If you are wondering what happened to the roof of the Gibsons Public Art Gallery this month, wonder no more. No, it’s not under construction. An assortment of wood panels in varying colours and sizes has been mounted on it, drawing varying comments from the public, both positive and negative.
A shower of seatless chairs cascades from the eaves to the ground – they signal the entrance to a group woodworking show that features 26 artisans with work that is both traditional and innovative.
The rooftop installation, Blow 24 fps, is by Gibsons artist Matthew Talbot-Kelly and is explained somewhat better through a clever video that can be viewed just inside the door. Talbot-Kelly says, “Unlike typical fine woodworking, this is wood play at a larger scale of craft, more to the scale of architecture than furniture.”
The craftsmanship in this group show is superb, especially apparent in the elegant tables and musical instruments. Doug Ives, who organized the show, exhibits his coffee table of exquisitely grained walnut and plane wood.
His whatnot cabinet is a curious piece of decorative furniture. Open a tiny compartment, pull a lever, and a figure pops up. It’s a delight.
Looking up is important for this show. Two wooden cedar strip canoes by Richard Crook hang from the ceiling. Also hanging there are marionettes by Vanessa McLean. They have wooden bodies with painted clothes and real hair while one of them, Pearl Queen of the Sea, is accompanied in her swimming adventures by fabric jellyfish.
Spencer Barnard’s imaginative maple box of curios is titled At Least I’ll Know and is the result of a 10-week course the student took. In each of the box’s partitions are all sorts of meaningful items: mini tools, a carved dolphin, bracelets and rings.
The show tends more toward the traditional, centuries-old, functional woodworking of the artisan. Dave Beauchesne’s Mantle Cabinet is made of yew wood while Caroline Woon’s Vicar’s Chair uses ash with woven seagrass for a seat. Though carving is a traditional activity in many cultures, a skilled carver can always come up with something new. Keith Burdon is at the top of his art when he shows his two whales carved from western broadleaf maple, black walnut and alder. His folk art, a blue wolf eel with black polka dots, is funkier. Craig Voisin’s two eagles, one looking up with its abalone eye and the other looking down, represent a more traditional Aboriginal style.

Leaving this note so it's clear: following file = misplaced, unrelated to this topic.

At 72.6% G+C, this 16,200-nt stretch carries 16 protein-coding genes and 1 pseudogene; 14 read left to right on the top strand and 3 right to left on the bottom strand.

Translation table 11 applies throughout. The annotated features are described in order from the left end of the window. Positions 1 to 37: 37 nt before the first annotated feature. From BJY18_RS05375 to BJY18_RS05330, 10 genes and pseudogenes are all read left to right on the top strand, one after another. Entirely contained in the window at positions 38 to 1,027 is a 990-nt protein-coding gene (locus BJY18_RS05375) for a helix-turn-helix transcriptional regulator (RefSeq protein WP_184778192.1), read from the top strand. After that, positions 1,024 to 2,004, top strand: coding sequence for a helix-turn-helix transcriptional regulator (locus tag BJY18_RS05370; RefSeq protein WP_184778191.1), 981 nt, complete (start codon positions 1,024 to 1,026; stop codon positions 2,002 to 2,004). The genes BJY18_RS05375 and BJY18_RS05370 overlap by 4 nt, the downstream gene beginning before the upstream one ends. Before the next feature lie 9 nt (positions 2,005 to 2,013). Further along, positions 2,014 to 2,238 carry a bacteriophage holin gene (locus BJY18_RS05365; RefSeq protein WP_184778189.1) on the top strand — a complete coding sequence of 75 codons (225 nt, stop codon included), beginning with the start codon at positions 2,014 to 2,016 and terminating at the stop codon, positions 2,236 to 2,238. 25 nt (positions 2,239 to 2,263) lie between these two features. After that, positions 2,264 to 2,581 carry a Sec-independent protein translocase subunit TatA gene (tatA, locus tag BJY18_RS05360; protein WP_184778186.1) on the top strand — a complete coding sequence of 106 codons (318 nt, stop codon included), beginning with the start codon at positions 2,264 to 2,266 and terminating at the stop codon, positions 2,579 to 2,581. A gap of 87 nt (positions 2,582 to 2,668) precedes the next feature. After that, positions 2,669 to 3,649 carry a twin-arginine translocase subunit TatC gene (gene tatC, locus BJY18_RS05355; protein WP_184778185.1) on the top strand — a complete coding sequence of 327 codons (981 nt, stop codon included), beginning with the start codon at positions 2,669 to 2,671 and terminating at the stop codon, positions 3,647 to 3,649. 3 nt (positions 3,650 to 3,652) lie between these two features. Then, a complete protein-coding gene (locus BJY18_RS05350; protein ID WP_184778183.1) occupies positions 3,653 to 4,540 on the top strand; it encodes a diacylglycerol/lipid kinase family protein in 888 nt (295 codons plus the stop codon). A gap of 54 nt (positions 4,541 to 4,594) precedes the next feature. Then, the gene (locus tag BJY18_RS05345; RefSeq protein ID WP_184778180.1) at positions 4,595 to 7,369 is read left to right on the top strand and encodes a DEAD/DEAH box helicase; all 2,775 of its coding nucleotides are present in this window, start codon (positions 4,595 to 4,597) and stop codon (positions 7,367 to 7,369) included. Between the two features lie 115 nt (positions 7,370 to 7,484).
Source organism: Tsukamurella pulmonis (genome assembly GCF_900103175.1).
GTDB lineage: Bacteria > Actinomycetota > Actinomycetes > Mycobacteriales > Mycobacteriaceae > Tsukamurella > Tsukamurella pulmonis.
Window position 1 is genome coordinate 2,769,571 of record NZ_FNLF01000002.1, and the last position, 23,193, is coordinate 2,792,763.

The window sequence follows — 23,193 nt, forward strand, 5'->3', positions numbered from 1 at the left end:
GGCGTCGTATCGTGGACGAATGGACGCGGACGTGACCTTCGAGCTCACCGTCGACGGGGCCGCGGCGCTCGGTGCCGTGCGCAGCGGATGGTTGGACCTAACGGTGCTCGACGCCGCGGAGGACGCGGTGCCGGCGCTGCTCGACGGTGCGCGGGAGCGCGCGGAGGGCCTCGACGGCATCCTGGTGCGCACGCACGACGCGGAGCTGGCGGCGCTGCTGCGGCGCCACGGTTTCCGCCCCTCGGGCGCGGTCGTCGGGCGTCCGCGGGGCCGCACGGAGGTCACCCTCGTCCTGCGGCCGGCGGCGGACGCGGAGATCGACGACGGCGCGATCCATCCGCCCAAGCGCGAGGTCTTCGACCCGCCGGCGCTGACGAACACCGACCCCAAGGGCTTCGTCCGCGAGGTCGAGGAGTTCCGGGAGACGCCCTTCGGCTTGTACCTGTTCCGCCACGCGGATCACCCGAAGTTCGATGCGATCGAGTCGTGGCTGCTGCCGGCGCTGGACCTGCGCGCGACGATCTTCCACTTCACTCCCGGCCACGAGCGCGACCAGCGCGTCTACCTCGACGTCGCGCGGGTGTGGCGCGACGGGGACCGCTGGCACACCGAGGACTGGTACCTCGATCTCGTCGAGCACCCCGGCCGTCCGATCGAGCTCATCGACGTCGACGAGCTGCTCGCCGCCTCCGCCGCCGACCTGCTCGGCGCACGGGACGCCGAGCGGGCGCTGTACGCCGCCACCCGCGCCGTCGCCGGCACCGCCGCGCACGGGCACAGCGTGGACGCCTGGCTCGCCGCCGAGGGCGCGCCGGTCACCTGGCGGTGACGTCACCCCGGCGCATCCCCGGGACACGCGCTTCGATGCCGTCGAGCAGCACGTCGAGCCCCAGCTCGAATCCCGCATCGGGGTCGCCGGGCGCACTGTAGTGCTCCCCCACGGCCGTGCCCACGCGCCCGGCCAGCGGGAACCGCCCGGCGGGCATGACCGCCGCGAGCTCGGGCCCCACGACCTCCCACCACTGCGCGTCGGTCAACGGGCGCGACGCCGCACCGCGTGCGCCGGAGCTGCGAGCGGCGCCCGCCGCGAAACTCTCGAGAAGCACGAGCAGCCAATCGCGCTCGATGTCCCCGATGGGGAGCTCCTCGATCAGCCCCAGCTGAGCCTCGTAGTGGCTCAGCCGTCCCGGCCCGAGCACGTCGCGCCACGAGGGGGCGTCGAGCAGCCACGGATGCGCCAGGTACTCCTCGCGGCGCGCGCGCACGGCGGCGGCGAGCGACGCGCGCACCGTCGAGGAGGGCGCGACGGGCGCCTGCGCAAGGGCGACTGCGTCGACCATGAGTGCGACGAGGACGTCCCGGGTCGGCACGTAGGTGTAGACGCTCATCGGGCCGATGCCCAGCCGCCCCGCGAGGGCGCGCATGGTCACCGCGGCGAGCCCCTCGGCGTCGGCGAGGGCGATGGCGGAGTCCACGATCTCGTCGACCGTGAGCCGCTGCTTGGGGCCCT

Among the more unusual items are yellow cedar human skulls by Andrew Dunkerton that look surprisingly decorative. Will Cummer has two interesting pieces both made from Douglas fir meristem stumps. When fir is cut in the spring, the rising sap foams over the cut, thus stimulating the stump’s meristem cells to form new bark. The result creates weird formations. Cummer has turned one of them into a floor lamp with maple burl insets and the other into a fibre optic light display titled Freakanature.
Also among the more innovative pieces is a collaborative piece by Juan Carlos Fernandez and Lee Roberts titled Formation. The clever cut-out is made of birch and plywood and has to be seen to be appreciated. Federico Mendez Castro’s Biomorphic Volume is a work in walnut and yellow cedar that also requires a longer viewing to appreciate its fine balance.
The three-dimensional woodworking is accompanied by Out of the Dark, a show of paintings by Jeff Barringer. The non-representational art is fiery and energetic – it provides a hot background to the cool, smooth wood. Barringer will give an artist’s talk on Saturday, June 13 at 2 p.m. at the gallery (431 Marine Dr. in Gibsons).
Woodworker Doug Ives will be giving a talk and demo this Saturday, June 6 at 2 p.m. The show is on until June 21.